Without her reflection, she wondered, did she still exist? People in the office looked at her and spoke to her, so she must still be there. She reminded herself that your reflection in the mirror is an optical illusion and so mirrors shouldn’t be trusted. She worried about how she looked, something that in most cases she truly didn’t care that much about, and something that she normally would have ridiculed herself for doing.

She didn’t talk to anyone, which was unusual, for she was known for being outgoing and chatty. She liked her job and coworkers, but felt the need to withdraw from them. The overhead fluorescent office light was uncomfortable and sitting in her cubicle she found that she was unable to work.

Two of her friends talked in loud whispers; was she sick?

Did she look sick? She looked at her hands, her arms; they looked normal. Holding up her phone to her face, she attempted to tilt it just so, so she might see herself in the black glass, but once again saw nothing.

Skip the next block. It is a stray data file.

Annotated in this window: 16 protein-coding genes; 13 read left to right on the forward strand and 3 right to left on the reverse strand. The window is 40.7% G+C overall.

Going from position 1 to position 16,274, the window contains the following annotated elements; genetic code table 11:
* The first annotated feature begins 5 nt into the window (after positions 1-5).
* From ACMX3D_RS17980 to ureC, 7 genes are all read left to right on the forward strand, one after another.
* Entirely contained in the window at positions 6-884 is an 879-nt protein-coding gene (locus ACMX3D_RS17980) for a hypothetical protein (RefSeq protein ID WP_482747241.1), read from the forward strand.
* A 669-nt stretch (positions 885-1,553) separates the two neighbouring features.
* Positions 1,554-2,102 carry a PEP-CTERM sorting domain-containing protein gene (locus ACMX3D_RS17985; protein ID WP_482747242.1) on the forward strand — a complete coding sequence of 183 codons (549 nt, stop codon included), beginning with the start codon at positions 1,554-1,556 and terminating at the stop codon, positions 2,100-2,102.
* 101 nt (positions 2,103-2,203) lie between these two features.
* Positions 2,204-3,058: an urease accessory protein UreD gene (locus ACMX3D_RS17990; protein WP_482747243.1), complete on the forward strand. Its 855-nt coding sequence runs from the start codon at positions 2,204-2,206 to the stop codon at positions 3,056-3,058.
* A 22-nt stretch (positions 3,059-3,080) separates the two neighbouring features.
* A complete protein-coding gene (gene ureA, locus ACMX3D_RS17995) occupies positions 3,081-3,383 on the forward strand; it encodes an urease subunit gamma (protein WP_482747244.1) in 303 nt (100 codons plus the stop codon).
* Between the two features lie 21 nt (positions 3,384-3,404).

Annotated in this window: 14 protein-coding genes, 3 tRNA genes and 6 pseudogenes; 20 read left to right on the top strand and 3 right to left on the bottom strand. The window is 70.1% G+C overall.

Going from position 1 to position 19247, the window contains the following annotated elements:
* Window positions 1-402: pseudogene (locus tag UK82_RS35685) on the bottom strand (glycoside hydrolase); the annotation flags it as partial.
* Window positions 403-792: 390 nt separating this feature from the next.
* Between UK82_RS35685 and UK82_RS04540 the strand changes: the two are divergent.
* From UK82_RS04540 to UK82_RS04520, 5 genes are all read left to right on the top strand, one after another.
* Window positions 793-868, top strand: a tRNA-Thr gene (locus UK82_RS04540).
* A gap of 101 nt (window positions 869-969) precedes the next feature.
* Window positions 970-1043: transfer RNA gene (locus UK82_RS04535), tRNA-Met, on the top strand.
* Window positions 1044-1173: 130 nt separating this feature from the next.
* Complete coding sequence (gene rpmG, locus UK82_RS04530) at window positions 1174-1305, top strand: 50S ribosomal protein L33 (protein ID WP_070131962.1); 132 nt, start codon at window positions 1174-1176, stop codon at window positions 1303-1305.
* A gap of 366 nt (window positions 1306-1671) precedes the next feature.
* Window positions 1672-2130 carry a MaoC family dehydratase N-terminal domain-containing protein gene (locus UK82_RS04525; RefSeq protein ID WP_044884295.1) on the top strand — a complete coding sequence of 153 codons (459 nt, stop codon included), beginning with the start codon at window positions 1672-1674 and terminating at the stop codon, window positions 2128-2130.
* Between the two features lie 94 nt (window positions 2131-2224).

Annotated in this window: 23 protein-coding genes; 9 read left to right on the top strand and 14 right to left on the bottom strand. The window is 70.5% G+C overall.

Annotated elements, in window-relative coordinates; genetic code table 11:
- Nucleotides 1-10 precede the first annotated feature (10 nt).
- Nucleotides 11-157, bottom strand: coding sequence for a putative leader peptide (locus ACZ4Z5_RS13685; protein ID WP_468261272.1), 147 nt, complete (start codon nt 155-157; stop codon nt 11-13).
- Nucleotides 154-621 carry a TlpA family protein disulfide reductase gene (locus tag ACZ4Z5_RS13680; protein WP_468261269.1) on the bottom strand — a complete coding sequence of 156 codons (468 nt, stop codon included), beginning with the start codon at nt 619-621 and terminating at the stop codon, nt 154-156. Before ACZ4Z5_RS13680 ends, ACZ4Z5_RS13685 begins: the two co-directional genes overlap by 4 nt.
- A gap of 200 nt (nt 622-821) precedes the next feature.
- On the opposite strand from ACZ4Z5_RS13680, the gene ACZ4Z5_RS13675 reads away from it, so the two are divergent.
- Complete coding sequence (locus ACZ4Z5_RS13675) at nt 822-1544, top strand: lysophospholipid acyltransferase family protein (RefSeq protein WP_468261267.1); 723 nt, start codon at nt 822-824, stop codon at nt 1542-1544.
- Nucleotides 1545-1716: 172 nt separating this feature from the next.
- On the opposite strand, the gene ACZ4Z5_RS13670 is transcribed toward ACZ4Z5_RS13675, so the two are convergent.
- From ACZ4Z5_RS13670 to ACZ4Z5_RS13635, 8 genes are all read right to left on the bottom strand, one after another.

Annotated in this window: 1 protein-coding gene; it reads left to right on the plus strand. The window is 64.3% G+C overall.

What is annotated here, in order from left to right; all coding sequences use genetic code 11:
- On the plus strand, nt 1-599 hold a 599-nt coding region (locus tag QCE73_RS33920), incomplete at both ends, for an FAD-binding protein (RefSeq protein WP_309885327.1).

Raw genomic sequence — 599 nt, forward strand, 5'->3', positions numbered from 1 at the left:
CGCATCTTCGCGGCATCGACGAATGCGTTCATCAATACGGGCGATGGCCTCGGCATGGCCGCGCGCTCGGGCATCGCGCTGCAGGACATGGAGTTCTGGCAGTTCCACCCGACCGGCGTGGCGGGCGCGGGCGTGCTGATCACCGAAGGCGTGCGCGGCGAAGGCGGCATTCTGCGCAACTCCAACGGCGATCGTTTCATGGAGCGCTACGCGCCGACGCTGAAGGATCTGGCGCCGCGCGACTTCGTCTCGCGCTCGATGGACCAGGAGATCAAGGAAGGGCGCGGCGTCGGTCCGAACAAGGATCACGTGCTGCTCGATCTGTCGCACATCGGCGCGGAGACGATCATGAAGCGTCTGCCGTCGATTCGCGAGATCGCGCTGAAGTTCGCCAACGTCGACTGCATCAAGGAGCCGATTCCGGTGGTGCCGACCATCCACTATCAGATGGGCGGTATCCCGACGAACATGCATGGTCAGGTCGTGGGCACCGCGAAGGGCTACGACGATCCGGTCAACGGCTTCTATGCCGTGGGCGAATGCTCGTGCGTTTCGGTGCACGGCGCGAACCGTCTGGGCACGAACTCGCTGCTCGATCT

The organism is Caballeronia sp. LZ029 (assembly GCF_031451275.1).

At home she burrowed into the farthest edge of the couch with her knees up to her chin and watched her favorite movie, which in the past had always given her comfort and yet now only made her feel revulsion and a heated sense of self-loathing that accompanied the thought that anyone who liked the movie must be very stupid. She felt out of place, as if where she was and what she was doing wasn’t right.

She sat on the edge of the couch and put her head in her hands and worried.

Winnifred took instant notice the moment she came home. Jenny was never in her pajamas on the couch watching T.V. with the curtains drawn at 5:30. Something was seriously wrong.

“I don’t want to talk about it!” Jenny yelled as if she had a hard time getting the words out of her mouth. Her wife sat down, dumbstruck and didn’t know what to do. She had been on a business trip for the last two weeks and had expected upon her return home to find Jenny excitedly waiting for her, ready to go out to their favorite restaurant and eager to hear her new stories about the places she’d been and how horrible the flights were. That was the Jenny she knew and loved. Now the Jenny sitting before her didn’t look right.